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Danish reporter Danish reporter
by Euro Reporter
2008-06-18 08:05:26
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Parents arrested

Police say that parents who brought their daughters to Sudan to be circumcised are arrested as they plan to bring their third daughter for operation. Two Danish citizens of Sudanese origin have been arrested and charged with aiding their daughters' circumcision in Sudan. Police say that the assault on the girls, now aged 9 and 11, took place in the summer of 2003.

During this time, the parents brought their two girls to their homeland and got a third person to remove the outer female genitalia. The case is the first of its kind her in Denmark. 'We don't have any knowledge of other similar cases,' said Ove Dahl of the Copenhagen police.

He said that the police were notified by social services. The 49-year-old father and 40-year-old mother were also charged with attempting to have their third daughter, aged 5, operated on. Police said that the third daughter was to be brought to Sudan next month. The mother was held in custody for eight days. Both parents have pleaded not guilty.

It must be a European law to protect all these girls since this case is not the first and is definitely not the last in Europe, and not all the European countries have the necessary laws.


Jailed Dane in Libya

A Libyan-born Danish citizen has been sentenced to 12 years in prison for criticizing the Libyan government and supporting democratic reforms. Jamal al-Haji was born and raised in Libya but became a Danish citizen after marrying a Danish woman. He went back to Libya in 2001 to work in the public sector and subsequently began writing about the country’s internal corruption and calling for government reforms.

Al-Haji and 13 other activists were arrested prior to taking part in a planned peaceful demonstration in Tripoli in February 2006 and charged with treason. He has been in police custody since then. According to rights organization Human Rights Watch, the sentence was handed down on Monday by a special court housed within Tripoli’s Abu Salim prison. The arrest of al-Haji and the other activists was strongly condemned by the organization and also Amnesty International, which has called for the European Union to confront Libya over the matter.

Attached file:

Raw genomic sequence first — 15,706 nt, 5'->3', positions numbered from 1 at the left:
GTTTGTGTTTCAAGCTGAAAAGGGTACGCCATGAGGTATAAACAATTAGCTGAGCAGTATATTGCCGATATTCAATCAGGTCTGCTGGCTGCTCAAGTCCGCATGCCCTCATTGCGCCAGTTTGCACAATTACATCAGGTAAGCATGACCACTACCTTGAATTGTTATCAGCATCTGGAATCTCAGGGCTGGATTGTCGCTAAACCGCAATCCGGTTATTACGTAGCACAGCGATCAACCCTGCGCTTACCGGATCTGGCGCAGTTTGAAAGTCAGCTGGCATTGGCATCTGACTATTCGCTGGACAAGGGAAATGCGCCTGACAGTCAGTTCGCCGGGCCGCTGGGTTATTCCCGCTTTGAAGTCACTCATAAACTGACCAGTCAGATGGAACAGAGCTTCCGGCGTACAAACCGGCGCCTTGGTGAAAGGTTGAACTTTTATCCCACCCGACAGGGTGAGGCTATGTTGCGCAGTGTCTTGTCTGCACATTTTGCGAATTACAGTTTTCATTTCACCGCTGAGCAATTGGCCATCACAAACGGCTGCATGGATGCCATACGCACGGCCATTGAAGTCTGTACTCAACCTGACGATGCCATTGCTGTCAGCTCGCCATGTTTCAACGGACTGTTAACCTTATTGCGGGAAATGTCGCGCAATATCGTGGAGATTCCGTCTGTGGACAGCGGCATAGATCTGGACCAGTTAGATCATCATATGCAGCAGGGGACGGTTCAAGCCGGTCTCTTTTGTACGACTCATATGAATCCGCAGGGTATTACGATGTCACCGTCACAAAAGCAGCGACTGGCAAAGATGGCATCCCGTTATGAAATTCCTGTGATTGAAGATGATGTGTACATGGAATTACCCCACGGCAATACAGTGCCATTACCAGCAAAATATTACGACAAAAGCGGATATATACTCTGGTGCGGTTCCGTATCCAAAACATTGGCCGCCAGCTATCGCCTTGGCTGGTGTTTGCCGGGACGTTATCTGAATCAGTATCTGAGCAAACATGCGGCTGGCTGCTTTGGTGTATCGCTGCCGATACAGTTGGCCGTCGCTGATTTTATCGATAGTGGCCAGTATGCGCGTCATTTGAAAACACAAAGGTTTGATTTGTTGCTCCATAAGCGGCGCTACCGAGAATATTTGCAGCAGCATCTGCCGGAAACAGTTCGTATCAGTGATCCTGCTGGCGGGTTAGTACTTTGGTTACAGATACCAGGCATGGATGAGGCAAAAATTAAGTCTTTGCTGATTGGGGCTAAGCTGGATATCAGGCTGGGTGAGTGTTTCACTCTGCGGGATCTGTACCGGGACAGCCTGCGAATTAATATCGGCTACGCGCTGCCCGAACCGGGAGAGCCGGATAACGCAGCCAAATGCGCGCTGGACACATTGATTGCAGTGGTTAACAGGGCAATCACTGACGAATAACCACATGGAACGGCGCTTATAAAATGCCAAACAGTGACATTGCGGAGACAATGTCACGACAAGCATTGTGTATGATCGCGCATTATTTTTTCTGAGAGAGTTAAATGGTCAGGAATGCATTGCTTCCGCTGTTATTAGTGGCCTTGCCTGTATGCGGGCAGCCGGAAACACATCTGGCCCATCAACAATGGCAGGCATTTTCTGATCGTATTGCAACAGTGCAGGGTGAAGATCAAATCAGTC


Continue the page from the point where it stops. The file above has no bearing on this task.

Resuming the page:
Lars Thuesen, head of citizen services at the Foreign Ministry, said his office has repeatedly attempted to take up the case with the Libyan authorities. He added that the EU has also tried three times to intervene in the matter. Human rights groups have accused the EU of going too easy on Libya over the matter because of the union’s current pursuit of a major political and economic partnership with the country. But Foreign Minister Per Stig Møller has previously threatened to block that co-operation if Denmark was not allowed to contact and provide assistance to al-Haji.

In the end nothing changes in Libya despite all the speeches and travel of Gaddafi!


For more …unemployment?

National Bank Governor Niels Bernstein warns that this is a precarious situation as a minimum of 50,000 unemployed is needed to balance the Danish economy. Just fewer than 50,000 people are unemployed in Denmark, or 1.8 percent of the workforce. 'If unemployment doesn't increase within the coming year, then it will come at us from outside and we will get it the hard way, namely that we will lose our competitive edge in relation to the outside world,' Bernstein said.

One of the biggest problems for the Danish economy is high inflation, which is driven by the historic highs in oil and food prices. The goal for inflation in euro-zones two percent. In Denmark, it is currently three percent and rising. Claus Hjort Frederiksen, the employment minister, called Bernstein's statement 'deeply shocking'.

And what …did his doctor say?

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